Choosing the Correct Sliding Door Track System
When installing a sliding door system, it is important to select the right type of sliding door hardware for the system to function correctly. The different hanger options are all based upon the weight of the doors, and they are sized to the track.
- Light Duty – Flat Track/Hangers or Box Track/Hangers should be able to support a door weighing 200 to 400 pounds.
- Medium Duty – Box Track/Hangers are designed to support doors weighing up to 600- 800 pounds.
- Heavy Duty – Box Track/Hangers for doors weighing 800 – 1000 pounds.
Light Duty Systems feature either flat track with hangers or box track with hangers. This selection is directly related to your aesthetic preferences. Some people choose a flat track system for a traditional or antique look; others prefer the more industrial look of box track. They both work in the same way and come with different styles of hangers.
On flat track, the hangers “ride” openly on the flat rail. With box track, the hangers are enclosed within the track and ride on it. Light-duty systems are often used in residences, apartments, garages, and commercial business – anywhere the door does not exceed 400 pounds.
Medium Duty Systems are often used in commercial settings that have larger and heavier doors weighing 600-800 pounds. Building applications such as cafeterias, stores, restaurants, manufacturing facilities, and warehouses commonly use systems of this weight.
Heavy Duty Systems are found in industrial settings and larger commercial buildings that need the massive 800-1000 pound hardware. Very heavy metal partition doors, theater curtains, and wide or oversized doors used in convention centers are common applications.
Components of Door Hanger Systems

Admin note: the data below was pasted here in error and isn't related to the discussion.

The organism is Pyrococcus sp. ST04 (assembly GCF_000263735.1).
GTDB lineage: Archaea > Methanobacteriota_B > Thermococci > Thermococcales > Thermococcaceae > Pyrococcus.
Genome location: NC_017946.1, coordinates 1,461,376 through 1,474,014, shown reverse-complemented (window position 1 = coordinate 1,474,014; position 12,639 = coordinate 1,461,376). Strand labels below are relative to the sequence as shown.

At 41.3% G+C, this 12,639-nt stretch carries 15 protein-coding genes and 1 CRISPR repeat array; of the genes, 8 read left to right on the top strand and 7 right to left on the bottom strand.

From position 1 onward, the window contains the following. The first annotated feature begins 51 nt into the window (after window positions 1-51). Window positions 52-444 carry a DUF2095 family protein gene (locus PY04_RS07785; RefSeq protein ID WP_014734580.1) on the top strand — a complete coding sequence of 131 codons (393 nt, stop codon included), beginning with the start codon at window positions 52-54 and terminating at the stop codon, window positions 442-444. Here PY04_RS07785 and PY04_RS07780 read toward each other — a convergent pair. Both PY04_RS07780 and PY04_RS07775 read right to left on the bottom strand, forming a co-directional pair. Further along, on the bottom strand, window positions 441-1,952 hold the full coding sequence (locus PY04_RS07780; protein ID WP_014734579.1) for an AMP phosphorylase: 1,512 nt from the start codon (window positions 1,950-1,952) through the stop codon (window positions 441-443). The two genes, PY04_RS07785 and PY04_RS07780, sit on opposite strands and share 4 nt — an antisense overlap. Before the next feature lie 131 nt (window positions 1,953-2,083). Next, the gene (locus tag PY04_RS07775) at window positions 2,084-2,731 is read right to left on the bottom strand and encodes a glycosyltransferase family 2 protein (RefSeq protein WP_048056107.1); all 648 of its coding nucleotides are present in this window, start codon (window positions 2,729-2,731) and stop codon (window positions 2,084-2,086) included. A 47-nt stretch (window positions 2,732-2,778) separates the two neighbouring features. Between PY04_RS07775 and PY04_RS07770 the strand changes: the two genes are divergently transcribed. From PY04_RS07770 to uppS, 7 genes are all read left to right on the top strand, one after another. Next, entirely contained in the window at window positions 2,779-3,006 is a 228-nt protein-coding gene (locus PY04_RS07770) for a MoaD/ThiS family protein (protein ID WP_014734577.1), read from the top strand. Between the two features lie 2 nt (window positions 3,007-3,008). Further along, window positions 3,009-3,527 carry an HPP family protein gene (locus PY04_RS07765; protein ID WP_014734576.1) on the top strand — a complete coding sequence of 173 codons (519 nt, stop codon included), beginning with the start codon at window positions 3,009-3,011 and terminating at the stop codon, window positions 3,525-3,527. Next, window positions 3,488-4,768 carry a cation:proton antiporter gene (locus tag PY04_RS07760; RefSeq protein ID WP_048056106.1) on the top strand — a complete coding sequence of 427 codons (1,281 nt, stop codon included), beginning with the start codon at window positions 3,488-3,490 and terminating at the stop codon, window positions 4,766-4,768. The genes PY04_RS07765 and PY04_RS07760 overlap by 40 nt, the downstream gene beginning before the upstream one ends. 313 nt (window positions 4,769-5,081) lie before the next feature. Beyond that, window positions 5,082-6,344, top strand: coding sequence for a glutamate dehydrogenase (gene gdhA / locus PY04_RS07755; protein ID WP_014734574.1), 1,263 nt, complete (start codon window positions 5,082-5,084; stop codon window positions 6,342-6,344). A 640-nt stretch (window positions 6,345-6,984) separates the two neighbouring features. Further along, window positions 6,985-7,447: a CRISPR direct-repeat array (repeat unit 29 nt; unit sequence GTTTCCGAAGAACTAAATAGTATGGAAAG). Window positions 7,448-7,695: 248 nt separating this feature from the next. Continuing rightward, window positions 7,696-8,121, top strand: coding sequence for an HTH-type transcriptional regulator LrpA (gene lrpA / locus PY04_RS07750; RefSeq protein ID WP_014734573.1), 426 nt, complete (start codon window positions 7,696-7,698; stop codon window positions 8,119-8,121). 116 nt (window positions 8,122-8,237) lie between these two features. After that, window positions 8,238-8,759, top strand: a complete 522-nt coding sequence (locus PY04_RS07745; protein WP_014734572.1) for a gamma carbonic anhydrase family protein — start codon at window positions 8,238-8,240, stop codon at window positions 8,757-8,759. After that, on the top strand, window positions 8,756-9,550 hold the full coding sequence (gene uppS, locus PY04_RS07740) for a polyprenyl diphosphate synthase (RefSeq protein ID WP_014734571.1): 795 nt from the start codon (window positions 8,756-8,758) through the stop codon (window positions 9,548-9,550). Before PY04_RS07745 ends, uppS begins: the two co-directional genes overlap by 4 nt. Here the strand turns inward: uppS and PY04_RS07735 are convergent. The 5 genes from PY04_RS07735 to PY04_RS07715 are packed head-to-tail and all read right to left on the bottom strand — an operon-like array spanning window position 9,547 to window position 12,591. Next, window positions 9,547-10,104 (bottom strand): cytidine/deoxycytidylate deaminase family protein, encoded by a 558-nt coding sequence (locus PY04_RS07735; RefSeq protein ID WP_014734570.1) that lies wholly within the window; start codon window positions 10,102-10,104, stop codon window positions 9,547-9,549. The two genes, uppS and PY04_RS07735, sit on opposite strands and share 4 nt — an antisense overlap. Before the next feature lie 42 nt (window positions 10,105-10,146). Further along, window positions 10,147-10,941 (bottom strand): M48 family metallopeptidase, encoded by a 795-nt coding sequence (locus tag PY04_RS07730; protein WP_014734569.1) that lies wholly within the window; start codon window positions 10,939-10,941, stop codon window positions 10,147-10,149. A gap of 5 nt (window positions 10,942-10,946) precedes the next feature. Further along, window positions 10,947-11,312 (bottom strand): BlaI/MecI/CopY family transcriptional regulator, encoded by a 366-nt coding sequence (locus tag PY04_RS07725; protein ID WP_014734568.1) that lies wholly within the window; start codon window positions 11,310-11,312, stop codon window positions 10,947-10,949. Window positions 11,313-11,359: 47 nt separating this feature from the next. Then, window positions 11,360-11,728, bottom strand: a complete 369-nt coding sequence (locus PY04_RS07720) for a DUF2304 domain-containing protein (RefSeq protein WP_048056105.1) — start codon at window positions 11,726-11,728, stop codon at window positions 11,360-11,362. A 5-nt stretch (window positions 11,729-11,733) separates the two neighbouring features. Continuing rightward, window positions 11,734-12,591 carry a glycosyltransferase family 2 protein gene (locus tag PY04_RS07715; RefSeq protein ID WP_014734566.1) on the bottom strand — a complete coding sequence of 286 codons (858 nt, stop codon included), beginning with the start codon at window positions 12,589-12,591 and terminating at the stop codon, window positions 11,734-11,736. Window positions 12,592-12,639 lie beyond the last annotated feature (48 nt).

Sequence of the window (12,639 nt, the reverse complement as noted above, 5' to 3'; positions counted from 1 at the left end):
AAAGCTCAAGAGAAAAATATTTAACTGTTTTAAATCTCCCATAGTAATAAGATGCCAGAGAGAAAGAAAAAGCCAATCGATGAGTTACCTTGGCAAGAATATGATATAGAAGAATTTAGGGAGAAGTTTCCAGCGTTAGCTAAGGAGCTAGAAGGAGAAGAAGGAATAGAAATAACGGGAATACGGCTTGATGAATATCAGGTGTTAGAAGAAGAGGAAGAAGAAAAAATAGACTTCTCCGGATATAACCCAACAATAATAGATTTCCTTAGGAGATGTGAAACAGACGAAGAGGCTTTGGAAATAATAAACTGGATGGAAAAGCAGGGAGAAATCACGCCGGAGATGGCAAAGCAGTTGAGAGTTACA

Now, let’s get into some of the differences in the hangers used for those systems. Regardless of the size of the door, there are always two hangers per door; no more, no less. Most hangers work on a variety of door materials including, wood (solid and hollow core), vinyl clad MDF, metal, aluminum, and glass (although you’ll want to make sure your door fabricator can drill the appropriate mounting holes into the glass).
Door hangers typically consist of a wheel assembly, also called a “truck,” and an adjustable bolt. Depending on the type of door hanger selected, it may have an “apron” or small metal bracket that extends over the door for securing the hanger to the sliding door. Door hangers for flat track also have a wheel assembly and a decorative apron in the shape of an arrowhead, or a simple strap for a traditional look but no adjustable bolt.
There are some door hanger assemblies that do not have aprons, and these are called “top mount” hangers. Rather, there is a small metal plate the adjustment screw feeds through, and this plate is secured directly to the top of the door. Door hangers without aprons are typically used for aesthetic and appearance purposes.
Hangers and tracks are designed to match in weight capacity. As doors increase in height, width, thickness, and weight, the width and gauge of the track increases, and the hangers/wheels also increase in size to match. They cannot be interchanged.
For light- to medium-duty systems, both synthetic and metal wheels are used for hangers. Synthetic wheels cause less wear on the track, are quieter, and reduce spreading of the track compared to metal wheels, but they don’t last quite as long as metal wheels. For medium- or heavy-duty track systems, metal wheels are usually standard.
For heavier-duty systems, there are options for hangers with roller bearing or ball bearing construction. These options are professionally specified based on an assessment of door usage and whether the door is manually operation or power assisted.
For further assistance in selecting the right door track systems, call RW Hardware at 800-253-5668, ext. 4678. We offer a wide range of solutions and can help design customized door systems.